In this issue of the Environmental Health and Safety (EHS) Listserv – February 7, 2019


1.    Do YOU have a Current Emergency Action Plan?

2.    Note Recent Revisions to Biosafety Safe Operating Procedures

3.    Situational Preparedness –  Test Your Knowledge

4.    Safety Shorts –  It Starts With You

5.    EPA Inspection Info

6.    Carbon Monoxide, a Silent Danger

7.    EHS Now on Twitter

8.    Safety Poster – What’s in your freezer?

9.    How Are We Doing?

10. Revised Safe Operating Procedures



1.   Do YOU Have a Current Emergency Action Plan?


The purpose of an emergency action plan is to facilitate and organize employer and employee actions during workplace emergencies.  Well-developed emergency plans and proper employee training, such that employees understand their roles and responsibilities within the plan, will result in fewer and less severe employee injuries and less collateral damage to the ongoing research or facilities during emergencies.


Putting together an emergency action plan that deals with specifics of your work site/building is not difficult.  It involves describing how employees should respond to different types of emergencies, taking into account your specific work site layout, structural features, and emergency systems. 


The UNL Emergency Planning and Preparedness website contains a template (“Faculty, Staff & Depts.” tab, “Have a Plan” section).  Assistance and a fillable version is available upon request from Mark Robertson, UNL Emergency Management Coordinator ([log in to unmask]).  While the template is designed for developing a Building Emergency Action Plan, it can readily be modified to develop a facility or specific area action plan.


Does your department/area/facility already have an Emergency Action Plan?  Emergency action plans should be reviewed at least once a year and more often if necessary to reflect changes in personnel or other specific attributes of the area/facility. 


All workers should be familiar with the emergency action plan, including how they will be notified of an emergency, at least two safe routes of escape from the building, and where they can shelter-in-place, if needed. In an emergency people tend to freeze, so they need to know what to do without having to think about it—that means training. If workers have additional roles to play in an emergency, such as shutting down equipment or assisting disabled co-workers, they must be trained in those duties as well. In addition to regular review/ /retraining, make sure that all new workers are trained on the emergency action plan.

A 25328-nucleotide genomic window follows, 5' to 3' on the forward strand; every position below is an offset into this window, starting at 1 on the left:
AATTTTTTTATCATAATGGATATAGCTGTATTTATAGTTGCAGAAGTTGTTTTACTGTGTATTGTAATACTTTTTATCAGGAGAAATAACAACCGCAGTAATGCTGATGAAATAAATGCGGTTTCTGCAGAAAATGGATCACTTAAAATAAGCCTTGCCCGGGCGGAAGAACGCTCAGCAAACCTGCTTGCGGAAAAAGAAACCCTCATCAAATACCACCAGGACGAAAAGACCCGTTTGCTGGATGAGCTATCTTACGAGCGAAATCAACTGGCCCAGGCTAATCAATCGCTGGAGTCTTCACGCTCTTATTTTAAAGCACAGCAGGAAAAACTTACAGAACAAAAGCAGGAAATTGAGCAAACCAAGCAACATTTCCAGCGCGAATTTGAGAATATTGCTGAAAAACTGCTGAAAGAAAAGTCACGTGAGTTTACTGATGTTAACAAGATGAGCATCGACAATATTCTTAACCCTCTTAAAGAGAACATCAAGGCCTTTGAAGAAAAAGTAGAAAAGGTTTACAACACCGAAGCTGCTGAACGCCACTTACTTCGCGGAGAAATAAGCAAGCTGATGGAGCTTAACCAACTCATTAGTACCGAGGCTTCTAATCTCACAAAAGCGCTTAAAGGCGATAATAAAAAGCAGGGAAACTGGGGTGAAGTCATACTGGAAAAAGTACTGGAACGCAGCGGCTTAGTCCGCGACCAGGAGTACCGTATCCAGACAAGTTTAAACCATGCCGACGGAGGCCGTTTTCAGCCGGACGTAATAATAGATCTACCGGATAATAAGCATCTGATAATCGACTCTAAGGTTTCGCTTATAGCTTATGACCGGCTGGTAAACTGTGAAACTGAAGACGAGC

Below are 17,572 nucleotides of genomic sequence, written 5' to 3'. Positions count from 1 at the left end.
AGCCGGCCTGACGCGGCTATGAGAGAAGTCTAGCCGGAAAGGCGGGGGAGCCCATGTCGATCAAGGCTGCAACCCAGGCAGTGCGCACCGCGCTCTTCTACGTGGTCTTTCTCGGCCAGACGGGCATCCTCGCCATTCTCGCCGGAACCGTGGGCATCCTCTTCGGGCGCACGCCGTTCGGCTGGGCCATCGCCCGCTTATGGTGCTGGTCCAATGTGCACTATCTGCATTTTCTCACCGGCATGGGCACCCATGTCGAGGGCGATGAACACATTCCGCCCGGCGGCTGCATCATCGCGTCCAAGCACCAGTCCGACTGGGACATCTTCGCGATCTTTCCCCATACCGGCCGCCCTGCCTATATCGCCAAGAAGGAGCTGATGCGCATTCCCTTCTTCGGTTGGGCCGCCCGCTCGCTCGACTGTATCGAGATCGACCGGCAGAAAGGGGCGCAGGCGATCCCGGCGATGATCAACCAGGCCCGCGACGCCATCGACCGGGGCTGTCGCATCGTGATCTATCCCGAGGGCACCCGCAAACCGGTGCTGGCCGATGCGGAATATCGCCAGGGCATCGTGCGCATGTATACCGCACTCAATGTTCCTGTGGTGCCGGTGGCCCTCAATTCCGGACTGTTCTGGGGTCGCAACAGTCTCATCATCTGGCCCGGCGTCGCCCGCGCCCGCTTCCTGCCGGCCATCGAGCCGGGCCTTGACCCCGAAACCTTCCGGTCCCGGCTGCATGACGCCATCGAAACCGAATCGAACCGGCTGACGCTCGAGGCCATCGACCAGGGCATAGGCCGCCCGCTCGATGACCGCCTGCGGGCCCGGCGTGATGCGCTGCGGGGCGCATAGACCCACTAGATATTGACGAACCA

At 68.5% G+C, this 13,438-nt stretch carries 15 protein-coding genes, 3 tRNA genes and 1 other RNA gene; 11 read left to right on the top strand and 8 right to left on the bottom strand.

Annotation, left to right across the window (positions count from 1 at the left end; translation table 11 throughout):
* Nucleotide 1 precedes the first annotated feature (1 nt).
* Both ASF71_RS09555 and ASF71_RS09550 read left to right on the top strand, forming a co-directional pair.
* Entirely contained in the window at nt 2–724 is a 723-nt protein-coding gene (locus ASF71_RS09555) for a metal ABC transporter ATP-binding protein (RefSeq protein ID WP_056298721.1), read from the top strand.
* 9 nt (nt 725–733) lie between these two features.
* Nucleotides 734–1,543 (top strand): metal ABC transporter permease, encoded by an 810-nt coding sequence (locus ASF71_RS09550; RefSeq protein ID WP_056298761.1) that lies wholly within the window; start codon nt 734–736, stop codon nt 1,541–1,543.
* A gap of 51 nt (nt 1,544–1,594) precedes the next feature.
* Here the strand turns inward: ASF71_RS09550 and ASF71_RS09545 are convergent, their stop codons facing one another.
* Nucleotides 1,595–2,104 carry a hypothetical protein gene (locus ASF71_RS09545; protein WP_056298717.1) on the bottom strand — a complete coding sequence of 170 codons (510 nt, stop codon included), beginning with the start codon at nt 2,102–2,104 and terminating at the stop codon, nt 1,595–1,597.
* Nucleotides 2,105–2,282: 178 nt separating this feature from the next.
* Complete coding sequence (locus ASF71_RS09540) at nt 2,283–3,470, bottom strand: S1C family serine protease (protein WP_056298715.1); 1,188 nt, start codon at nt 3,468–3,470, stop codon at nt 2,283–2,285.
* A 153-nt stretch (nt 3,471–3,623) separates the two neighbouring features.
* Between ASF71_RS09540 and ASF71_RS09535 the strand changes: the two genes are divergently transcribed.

Emergency Planning & Preparedness: Building Emergency Action Plan

EHS Emergency Preparedness Safe Operating Procedures

  EHS Emergency Preparedness web-based training


2.   Note Recent Revisions to Biosafety Safe Operating Procedures


Recently, 17 Biosafety Safe Operating Procedures (SOPs) have been revised.  Notification of the SOPs updated and a brief description of the change(s) have been published in the “Revised SOPs” section of the January listserv and this issue.


Online under the Biosafety Category of Safe Operating Procedures you can see the revision date in parentheses after the SOP name.  Please carefully review all the Biosafety SOPs with the (12/18) or (1/19) revision date that do or may apply to your research.




  EHS Biosafety SOPs


3.   Situational Preparedness –  Test Your Knowledge


Situational preparedness is so important that we will be looking at various aspects over time, as well as providing resources to assist you to “be prepared” for whatever situations you may encounter at UNL while driving, bicycling or walking.  Let’s begin by testing your knowledge about distracted driving.  First, take the test developed by Geico:   How did you do?


Recently the University of Iowa explored why cell phone use leads to distracted driving. New research shows that even a simple conversation can affect your brain’s ability of focus. This study mimicked a cell phone or passenger conversation while driving by asking questions. Researchers tracked eye movements and found that those answering questions during the study took twice as long to see a new object on the screen compared to those who were not asked any questions or were not required to answer. Engaging in activities other than driving slows your ability to pay attention to surroundings and potential new hazards.